I’ve spent a lot of time thinking about Derrick this week, wondering what I should do. I’ve leaned heavily on Faber and Mazlich’s ideas in How To Talk So Kids Can Learn, and some of the principles of Positive Discipline that I used in my preschool class. Honestly, I’ve been frustrated, but I’ve also tried to look at things from Derrick’s perspective and practice empathy.

*a pseudonym


I’m happy to say that Derrick and I are on really good terms now. I think what really helped our relationship is my learning how to anticipate his reaction to things better. When I got to know him better, I knew what his triggers were. This allowed me to talk with him before an assignment or unit to come up with a plan together. For example, when I was planning to teach probability in math I knew he would become frustrated right from the start because it involves so much reading. We were able to talk about it and I let him know that I would be there to support him and he could choose to work with a partner as well. The following weeks went really well for him and he was happy to help motivate his partner to get work done too. When I look back on our relationship, I feel really good about how far we’ve come. It feels good to be a trusted adult in this student’s life. I hope that through our experience, we will feel at least a little more trusting of teachers as he moves onto to Junior High next year.


Ladies and Gentlemen, Boys and Girls

I recently read this article, by Scott D. Farver in Education Week about the importance of language in teaching. I was especially interested because he is writing about something that I frequently do myself. I know that the words we choose as teachers are important, but I have chosen to mostly ignore my usage of the word “guys”. I have often walked up to a group of mostly girls and said, “How are you guys doing?” or “What do you guys think?” (Now that I am paying closer attention, I realize just how frequently I say it.)

Several years ago, the child care center were I taught was undergoing National Association for the Education of Young Children (NAEYC)  accreditation. As part of this process, teachers were urged to pay closer attention to the language we used.  I remember how hard it was to break the habit of calling children by nicknames and endearments (the reasoning behind this was to ensure that children were being treated equally). Slowly I was able to wean all the buddys and sweethearts out of my daily speech. But, what I didn’t agree with was the use of guys. I felt like it was almost a cultural thing and I didn’t feel like it was detrimental to girls. So I have kept using it.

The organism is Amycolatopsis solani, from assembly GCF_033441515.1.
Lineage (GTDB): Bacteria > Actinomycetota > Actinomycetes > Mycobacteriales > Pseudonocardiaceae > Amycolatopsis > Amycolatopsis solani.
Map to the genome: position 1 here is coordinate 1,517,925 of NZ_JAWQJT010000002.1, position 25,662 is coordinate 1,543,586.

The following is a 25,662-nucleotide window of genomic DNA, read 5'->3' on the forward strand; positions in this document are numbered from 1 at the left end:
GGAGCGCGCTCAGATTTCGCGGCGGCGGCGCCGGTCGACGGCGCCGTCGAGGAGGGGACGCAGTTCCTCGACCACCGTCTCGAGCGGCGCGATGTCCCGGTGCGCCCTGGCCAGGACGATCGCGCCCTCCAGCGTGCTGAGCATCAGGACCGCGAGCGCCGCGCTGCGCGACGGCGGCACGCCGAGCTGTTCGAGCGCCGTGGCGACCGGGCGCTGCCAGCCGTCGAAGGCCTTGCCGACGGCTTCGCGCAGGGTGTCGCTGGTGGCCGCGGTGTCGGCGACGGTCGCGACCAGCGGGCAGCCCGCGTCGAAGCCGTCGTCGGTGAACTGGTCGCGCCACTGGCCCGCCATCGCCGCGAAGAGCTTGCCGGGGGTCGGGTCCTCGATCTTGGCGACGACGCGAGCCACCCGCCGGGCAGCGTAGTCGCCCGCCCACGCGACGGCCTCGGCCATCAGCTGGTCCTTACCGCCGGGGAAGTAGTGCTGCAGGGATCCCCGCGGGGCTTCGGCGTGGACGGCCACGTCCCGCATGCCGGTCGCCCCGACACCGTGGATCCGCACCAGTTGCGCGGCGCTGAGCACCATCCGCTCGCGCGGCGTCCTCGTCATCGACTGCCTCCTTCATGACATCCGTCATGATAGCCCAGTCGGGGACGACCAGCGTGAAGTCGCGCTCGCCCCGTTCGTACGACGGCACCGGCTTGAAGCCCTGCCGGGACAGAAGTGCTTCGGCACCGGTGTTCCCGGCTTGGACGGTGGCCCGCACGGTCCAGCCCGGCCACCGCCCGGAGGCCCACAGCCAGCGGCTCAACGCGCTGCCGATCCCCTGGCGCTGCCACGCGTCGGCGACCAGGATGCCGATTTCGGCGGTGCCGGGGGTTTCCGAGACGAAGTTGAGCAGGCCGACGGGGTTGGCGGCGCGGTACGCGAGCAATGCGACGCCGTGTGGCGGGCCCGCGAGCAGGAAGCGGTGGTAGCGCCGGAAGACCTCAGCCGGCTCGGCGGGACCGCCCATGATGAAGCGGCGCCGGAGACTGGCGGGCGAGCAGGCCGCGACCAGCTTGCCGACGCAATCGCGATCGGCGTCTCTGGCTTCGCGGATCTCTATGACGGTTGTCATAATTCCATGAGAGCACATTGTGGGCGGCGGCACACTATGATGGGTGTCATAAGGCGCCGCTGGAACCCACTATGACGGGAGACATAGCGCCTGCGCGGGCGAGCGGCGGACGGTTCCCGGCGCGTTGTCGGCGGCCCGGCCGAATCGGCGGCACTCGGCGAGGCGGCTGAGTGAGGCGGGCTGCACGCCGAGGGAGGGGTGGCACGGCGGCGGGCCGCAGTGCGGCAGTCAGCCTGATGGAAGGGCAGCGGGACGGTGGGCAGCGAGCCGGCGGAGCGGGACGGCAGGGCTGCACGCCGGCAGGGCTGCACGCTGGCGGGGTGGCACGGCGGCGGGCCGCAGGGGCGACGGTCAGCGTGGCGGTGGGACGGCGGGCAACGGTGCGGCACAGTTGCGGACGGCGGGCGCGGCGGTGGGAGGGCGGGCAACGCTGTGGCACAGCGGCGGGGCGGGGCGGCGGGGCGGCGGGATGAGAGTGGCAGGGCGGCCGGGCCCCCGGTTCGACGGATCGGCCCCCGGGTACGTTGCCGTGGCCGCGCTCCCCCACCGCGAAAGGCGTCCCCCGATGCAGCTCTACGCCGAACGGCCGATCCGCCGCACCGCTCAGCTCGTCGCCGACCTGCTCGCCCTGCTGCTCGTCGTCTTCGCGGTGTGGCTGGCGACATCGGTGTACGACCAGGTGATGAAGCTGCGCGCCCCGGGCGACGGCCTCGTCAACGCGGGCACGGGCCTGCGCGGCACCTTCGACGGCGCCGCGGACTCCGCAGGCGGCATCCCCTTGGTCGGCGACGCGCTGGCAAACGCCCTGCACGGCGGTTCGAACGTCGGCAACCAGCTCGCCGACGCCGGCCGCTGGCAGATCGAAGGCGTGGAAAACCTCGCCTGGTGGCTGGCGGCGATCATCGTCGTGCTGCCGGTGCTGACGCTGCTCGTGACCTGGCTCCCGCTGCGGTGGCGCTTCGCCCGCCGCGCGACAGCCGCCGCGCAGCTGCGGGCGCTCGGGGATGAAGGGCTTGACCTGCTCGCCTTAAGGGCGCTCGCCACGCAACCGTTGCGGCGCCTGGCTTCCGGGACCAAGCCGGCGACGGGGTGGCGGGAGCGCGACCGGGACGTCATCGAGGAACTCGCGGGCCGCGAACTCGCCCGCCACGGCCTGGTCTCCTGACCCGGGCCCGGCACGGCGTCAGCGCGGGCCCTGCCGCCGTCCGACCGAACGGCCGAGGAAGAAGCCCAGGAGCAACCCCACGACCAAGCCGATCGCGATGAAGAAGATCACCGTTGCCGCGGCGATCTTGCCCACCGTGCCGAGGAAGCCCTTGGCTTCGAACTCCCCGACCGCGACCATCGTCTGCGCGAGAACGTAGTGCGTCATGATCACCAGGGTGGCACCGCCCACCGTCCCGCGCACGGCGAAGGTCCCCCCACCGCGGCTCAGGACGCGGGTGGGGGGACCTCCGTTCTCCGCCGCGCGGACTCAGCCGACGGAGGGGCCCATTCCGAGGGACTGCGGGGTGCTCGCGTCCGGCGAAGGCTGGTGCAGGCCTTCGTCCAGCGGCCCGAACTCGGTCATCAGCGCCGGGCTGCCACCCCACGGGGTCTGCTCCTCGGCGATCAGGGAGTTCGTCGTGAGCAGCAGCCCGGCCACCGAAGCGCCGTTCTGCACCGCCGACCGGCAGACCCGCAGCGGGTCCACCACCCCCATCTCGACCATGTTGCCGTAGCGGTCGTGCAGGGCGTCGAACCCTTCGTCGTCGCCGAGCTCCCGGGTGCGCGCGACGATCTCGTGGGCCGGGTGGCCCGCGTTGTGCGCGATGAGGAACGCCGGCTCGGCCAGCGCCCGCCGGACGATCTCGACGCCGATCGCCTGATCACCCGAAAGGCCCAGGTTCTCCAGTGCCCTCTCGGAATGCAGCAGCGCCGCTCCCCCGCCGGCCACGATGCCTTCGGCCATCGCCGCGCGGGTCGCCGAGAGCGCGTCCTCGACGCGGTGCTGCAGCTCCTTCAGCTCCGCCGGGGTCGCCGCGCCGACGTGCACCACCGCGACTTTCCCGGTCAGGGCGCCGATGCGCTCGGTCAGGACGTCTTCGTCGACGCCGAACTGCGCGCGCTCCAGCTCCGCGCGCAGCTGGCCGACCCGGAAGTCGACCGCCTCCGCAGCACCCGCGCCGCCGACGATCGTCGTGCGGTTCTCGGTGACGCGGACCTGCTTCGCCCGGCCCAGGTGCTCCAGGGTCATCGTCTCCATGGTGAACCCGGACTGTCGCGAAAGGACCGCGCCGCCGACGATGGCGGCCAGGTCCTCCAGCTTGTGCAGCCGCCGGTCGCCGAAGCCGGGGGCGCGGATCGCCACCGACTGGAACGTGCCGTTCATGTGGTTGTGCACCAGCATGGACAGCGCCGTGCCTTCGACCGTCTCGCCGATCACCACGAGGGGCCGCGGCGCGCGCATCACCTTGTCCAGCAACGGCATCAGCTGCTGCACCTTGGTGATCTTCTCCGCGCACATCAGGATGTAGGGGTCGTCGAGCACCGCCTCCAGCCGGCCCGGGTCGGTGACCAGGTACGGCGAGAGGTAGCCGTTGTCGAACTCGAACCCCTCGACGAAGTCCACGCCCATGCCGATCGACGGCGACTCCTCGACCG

After I read the article in Education Week, I have come across other people talking about this issue. I know there are other ways we can address the students in our classrooms. I use names whenever possible, but often fall back on using “guys” when talking to a group. I’ve heard of teachers using a term related to the subject they are teaching (ie. “Mathemeticians” or “Artists”), but something about that doesn’t quite feel right for me. I also couldn’t envision myself saying “Boys and Girls” to address a group.

Is the use of “guys” inappropriate? Does it send the wrong message to the girls in the class? Does it make the classroom environment too informal and send a message that I am not taking the learning seriously?


Hopes and Fears

The beginning of a new quarter and a new school placement (dyad), not to mention a new ipad and everything that entails has my mind abuzz. Through all this I have found myself thinking of my students at my main placement quite a bit.

Throughout the month of September, there was one boy in particular that I often thought about. So I was especially saddened when I received an e-mail from my Master Teacher (MT), saying that he had moved and would hence go to another nearby school. This boy had my MT last year and had made incredible progress in reading and in math. They developed a close relationship and things started to turn around for this student. I think he saw that his teacher cared about him and that he could have academic success if he tried. My MT was moved up a grade in part because of the relationship he had formed with this boy.

This experience has me thinking about he power of personal relationships, and I just worry that he won’t find that at his new school. I hope this student will choose to keep working hard and will do well in his new school. I hope he will carry the experiences he had with his previous teacher with him and continue to strive for success.